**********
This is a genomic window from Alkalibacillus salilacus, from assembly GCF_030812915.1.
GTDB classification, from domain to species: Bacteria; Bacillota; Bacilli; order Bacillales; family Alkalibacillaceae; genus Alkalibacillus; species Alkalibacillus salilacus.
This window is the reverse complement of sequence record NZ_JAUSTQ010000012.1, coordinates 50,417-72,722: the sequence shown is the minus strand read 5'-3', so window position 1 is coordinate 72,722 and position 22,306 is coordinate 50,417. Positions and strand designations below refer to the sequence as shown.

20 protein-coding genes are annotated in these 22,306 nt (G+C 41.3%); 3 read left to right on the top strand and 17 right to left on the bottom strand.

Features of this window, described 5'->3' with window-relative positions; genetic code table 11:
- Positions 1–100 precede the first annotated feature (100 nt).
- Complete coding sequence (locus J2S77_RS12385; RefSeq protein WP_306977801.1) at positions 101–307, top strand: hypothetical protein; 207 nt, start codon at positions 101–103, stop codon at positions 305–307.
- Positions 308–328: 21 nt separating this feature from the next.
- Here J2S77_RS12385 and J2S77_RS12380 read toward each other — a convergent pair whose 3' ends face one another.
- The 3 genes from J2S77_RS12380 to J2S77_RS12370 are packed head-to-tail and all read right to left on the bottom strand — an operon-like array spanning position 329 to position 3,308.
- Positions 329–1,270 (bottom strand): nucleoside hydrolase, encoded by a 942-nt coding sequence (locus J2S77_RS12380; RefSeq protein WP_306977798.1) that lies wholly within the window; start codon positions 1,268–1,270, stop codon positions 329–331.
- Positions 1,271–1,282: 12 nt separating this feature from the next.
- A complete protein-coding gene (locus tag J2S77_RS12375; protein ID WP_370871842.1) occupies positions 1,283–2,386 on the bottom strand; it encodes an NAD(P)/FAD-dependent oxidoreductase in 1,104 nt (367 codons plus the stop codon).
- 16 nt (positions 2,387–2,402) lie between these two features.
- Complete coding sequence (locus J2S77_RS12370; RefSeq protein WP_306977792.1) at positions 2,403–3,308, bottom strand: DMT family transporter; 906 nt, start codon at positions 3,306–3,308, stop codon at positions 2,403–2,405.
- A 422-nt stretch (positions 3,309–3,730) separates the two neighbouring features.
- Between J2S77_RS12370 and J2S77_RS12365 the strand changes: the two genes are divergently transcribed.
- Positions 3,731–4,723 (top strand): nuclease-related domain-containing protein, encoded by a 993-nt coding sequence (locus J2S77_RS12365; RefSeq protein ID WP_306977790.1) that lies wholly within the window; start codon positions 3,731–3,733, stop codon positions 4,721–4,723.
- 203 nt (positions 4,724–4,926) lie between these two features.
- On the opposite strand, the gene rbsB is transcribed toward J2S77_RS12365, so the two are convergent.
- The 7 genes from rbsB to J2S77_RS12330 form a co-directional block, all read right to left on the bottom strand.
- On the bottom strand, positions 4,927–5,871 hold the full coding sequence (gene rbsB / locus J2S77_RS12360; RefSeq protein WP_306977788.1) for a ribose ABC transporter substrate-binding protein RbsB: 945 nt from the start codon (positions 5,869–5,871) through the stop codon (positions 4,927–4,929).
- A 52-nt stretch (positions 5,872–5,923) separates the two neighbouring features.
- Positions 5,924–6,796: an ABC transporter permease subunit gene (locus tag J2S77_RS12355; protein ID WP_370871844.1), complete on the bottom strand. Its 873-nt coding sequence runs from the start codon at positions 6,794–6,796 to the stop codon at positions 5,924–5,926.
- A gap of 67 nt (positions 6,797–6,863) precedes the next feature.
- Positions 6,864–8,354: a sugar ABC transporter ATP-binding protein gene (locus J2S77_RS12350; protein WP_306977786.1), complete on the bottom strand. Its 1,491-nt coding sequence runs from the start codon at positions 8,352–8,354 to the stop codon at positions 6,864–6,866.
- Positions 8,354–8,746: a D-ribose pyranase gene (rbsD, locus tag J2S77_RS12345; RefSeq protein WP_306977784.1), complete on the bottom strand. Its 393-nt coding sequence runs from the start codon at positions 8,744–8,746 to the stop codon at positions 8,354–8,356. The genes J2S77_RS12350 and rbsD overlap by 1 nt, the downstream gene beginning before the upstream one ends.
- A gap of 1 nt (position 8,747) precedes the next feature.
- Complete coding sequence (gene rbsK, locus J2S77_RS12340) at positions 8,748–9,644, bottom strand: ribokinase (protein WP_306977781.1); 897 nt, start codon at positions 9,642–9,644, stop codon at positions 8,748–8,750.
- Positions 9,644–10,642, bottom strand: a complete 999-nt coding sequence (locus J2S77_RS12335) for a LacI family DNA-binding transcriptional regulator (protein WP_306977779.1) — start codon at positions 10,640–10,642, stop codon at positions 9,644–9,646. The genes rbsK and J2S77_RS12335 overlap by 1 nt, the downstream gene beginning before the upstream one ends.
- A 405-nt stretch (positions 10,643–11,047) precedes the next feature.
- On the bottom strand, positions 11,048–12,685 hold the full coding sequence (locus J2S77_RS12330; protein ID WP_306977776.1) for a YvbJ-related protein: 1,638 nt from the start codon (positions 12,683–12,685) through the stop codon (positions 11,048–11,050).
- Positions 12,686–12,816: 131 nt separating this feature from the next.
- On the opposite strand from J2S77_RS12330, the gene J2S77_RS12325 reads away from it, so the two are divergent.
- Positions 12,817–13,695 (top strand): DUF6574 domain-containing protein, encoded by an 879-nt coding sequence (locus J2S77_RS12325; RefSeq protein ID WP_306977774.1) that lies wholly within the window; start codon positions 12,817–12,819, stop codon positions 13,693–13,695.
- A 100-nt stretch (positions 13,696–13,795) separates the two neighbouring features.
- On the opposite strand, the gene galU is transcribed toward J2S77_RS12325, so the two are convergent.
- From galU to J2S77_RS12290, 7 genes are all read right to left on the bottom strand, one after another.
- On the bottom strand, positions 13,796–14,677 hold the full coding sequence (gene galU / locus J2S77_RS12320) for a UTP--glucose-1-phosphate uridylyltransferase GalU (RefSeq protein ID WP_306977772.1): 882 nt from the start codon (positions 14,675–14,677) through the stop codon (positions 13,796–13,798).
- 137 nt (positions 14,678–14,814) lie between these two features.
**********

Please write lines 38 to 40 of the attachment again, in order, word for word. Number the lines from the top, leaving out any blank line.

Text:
- From galU to J2S77_RS12290, 7 genes are all read right to left on the bottom strand, one after another.
- On the bottom strand, positions 13,796–14,677 hold the full coding sequence (gene galU / locus J2S77_RS12320) for a UTP--glucose-1-phosphate uridylyltransferase GalU (RefSeq protein ID WP_306977772.1): 882 nt from the start codon (positions 14,675–14,677) through the stop codon (positions 13,796–13,798).
- 137 nt (positions 14,678–14,814) lie between these two features.